If you’re a woman, you’ve probably had a urinary tract infection (UTI) at some point in your life; after all, it’s more common among women than men—lovely, huh? A UTI is an infection that occurs in the urinary system, which covers your urethra, bladder, ureters, and kidneys, though most infections occur in the first two areas.
A burning sensation when you pee is a clear indicator that you’re suffering from a UTI. The sensation can be annoying, but it can also be extremely painful, like, end-up-in-a-hospital painful. The good news is that a UTI can be easily treated, but wouldn’t it be better to know how to avoid getting them in the first place? Read on.
The main cause of a urinary tract infection is bacteria. The urinary system is designed to block bacteria from coming in, but sometimes, those little suckers just get through. A UTI is a result is the result of bacteria entering through the urethra and multiplying. When that happens, it can develop into an infection. As previously mentioned, infections are usually found in the urethra (urethritis) and the bladder (cystitis).
What is cystitis? This type of UTI is caused by E.coli, which is a bacteria found in the gastrointestinal tract. Though you don’t have to be sexually active to catch this, it usually develops after sex. This is because the urethra is located so near the anus as well as the urethral opening to the bladder.
What is urethritis? Urethritis may develop when gastrointestinal bacteria spreads from the anus to the urethra. Because of this proximity, STIs like herpes and chlamydia can cause urethritis.
Why Women Are More At Risk
Most women have urinary tract infections more than once during their lifetimes. Here’s why:
- Anatomy. Women have shorter urethra than men, which means it’s closer to the anus—taking bacteria on a shorter ride before it reaches the bladder.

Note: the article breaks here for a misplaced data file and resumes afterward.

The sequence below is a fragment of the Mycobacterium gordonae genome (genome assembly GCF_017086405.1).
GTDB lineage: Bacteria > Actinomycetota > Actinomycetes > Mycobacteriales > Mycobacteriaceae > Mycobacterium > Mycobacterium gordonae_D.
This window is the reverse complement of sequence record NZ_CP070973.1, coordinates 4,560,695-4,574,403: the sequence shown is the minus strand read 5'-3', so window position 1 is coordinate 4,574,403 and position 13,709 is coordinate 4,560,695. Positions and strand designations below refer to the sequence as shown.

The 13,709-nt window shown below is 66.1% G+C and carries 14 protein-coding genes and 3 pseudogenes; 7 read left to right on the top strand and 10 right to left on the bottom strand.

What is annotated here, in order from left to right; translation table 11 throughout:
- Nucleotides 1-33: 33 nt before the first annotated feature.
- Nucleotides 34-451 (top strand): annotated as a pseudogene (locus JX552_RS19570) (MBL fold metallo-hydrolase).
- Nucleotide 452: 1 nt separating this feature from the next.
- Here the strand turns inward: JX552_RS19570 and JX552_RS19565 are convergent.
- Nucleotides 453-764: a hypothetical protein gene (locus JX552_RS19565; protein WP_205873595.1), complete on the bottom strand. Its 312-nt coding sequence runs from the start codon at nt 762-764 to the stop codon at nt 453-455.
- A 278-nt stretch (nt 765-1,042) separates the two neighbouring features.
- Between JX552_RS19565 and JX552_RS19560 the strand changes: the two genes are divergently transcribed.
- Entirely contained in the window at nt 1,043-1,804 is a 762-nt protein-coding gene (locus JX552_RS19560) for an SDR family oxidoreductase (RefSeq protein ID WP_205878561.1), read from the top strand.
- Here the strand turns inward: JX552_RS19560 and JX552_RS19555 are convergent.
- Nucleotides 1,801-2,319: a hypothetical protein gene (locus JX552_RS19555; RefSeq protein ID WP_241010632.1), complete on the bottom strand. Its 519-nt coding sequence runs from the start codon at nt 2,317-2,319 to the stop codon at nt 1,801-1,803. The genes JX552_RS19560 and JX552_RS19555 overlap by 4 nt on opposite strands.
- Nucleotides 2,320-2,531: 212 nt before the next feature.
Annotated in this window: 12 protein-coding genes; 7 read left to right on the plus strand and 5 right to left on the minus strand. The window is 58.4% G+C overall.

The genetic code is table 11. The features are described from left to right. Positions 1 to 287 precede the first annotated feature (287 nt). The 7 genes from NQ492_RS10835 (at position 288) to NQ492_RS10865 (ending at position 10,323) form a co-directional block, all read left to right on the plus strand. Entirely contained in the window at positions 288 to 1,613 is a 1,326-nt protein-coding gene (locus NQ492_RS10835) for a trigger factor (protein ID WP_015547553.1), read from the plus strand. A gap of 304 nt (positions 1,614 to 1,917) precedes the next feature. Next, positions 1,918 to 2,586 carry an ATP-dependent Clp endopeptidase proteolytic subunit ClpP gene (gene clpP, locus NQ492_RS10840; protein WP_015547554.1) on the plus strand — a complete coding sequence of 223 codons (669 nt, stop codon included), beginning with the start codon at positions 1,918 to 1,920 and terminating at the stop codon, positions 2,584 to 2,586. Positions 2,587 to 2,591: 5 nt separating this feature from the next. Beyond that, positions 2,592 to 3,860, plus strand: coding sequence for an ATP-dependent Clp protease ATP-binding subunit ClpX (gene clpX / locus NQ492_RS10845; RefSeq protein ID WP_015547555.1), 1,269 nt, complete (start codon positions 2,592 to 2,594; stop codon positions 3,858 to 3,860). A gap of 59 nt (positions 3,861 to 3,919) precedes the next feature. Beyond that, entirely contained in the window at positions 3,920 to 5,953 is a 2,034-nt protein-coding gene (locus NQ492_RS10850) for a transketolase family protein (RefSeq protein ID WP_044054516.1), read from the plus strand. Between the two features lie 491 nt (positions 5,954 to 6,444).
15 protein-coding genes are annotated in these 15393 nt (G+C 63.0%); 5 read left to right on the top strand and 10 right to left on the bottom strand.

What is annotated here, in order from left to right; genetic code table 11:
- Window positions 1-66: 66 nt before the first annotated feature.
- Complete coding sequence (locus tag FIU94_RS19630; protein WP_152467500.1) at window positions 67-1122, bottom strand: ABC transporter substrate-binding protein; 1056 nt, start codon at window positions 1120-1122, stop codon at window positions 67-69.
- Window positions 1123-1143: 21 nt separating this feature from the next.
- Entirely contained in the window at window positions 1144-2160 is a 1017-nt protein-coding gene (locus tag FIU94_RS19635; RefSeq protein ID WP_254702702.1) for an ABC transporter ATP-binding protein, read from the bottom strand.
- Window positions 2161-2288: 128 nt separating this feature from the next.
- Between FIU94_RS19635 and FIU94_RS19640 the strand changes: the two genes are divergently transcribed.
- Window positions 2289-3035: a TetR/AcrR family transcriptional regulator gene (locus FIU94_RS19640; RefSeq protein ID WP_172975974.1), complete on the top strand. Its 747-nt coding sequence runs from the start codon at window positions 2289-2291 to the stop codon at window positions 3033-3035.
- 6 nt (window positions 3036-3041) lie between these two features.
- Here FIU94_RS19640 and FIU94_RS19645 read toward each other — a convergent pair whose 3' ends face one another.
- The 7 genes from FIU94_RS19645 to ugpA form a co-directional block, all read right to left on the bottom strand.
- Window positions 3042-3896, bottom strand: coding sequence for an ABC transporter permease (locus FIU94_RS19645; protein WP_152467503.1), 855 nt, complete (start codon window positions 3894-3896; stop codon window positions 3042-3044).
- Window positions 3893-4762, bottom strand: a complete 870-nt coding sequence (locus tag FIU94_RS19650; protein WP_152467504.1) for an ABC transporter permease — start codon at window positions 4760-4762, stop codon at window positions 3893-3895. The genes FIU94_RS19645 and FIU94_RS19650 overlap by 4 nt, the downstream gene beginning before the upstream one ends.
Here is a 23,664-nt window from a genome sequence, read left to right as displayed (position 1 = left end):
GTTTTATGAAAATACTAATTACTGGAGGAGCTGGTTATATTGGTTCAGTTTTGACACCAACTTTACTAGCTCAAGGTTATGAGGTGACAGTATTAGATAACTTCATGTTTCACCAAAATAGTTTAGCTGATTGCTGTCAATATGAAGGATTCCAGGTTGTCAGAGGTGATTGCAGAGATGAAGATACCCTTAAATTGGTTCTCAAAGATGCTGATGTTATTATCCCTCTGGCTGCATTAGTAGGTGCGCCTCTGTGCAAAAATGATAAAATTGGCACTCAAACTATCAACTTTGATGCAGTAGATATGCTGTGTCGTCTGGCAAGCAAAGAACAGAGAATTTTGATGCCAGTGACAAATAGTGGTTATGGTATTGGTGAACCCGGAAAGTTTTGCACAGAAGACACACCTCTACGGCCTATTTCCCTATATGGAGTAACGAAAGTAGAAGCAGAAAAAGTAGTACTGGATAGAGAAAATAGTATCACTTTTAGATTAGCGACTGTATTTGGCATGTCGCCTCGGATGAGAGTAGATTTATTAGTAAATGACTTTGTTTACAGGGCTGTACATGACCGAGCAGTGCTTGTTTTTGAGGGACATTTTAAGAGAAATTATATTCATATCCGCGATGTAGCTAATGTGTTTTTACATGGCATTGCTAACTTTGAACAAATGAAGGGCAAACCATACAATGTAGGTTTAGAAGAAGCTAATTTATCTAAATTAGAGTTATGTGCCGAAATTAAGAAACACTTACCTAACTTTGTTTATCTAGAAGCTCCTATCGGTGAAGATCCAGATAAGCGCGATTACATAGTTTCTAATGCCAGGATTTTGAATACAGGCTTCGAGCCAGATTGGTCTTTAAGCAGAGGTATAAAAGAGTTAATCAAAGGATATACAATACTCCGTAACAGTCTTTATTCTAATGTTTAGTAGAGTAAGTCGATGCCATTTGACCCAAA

- Sex. Especially when you have a lot of it (because it isn’t enough that we’re still slut-shamed for having libidos, lol). The more sexually active you are, the more at risk you are of developing a UTI. This also applies if you frequently switch sex partners.
- Menopause. When women go through menopause, the production of estrogen slows down, which means you’re less protected, making your urinary system more vulnerable to infections.
Common Symptoms Of A UTI
- Always having to pee. Perhaps the most common indicator that you’ve got a UTI is the urge to pee—all the time.
- Peeing, but very little. And when you get to the bathroom, not a lot of pee comes out, even if just a few seconds ago, you felt like your bladder was about to burst. Even after peeing, you may still feel like you have to go.
- There’s a burning sensation. Ouch! When it hurts when you pee, you usually don’t need a doctor to tell you it’s a UTI. It’s different for every person: It can feel uncomfortable to downright painful.
- You feel pressure in your pelvis. Or sometimes, pain. When this happens, that means the lining in your urinary tract is inflamed or irritated. Don’t ignore this feeling: If you get a fever soon after, it could mean your kidneys are also infected.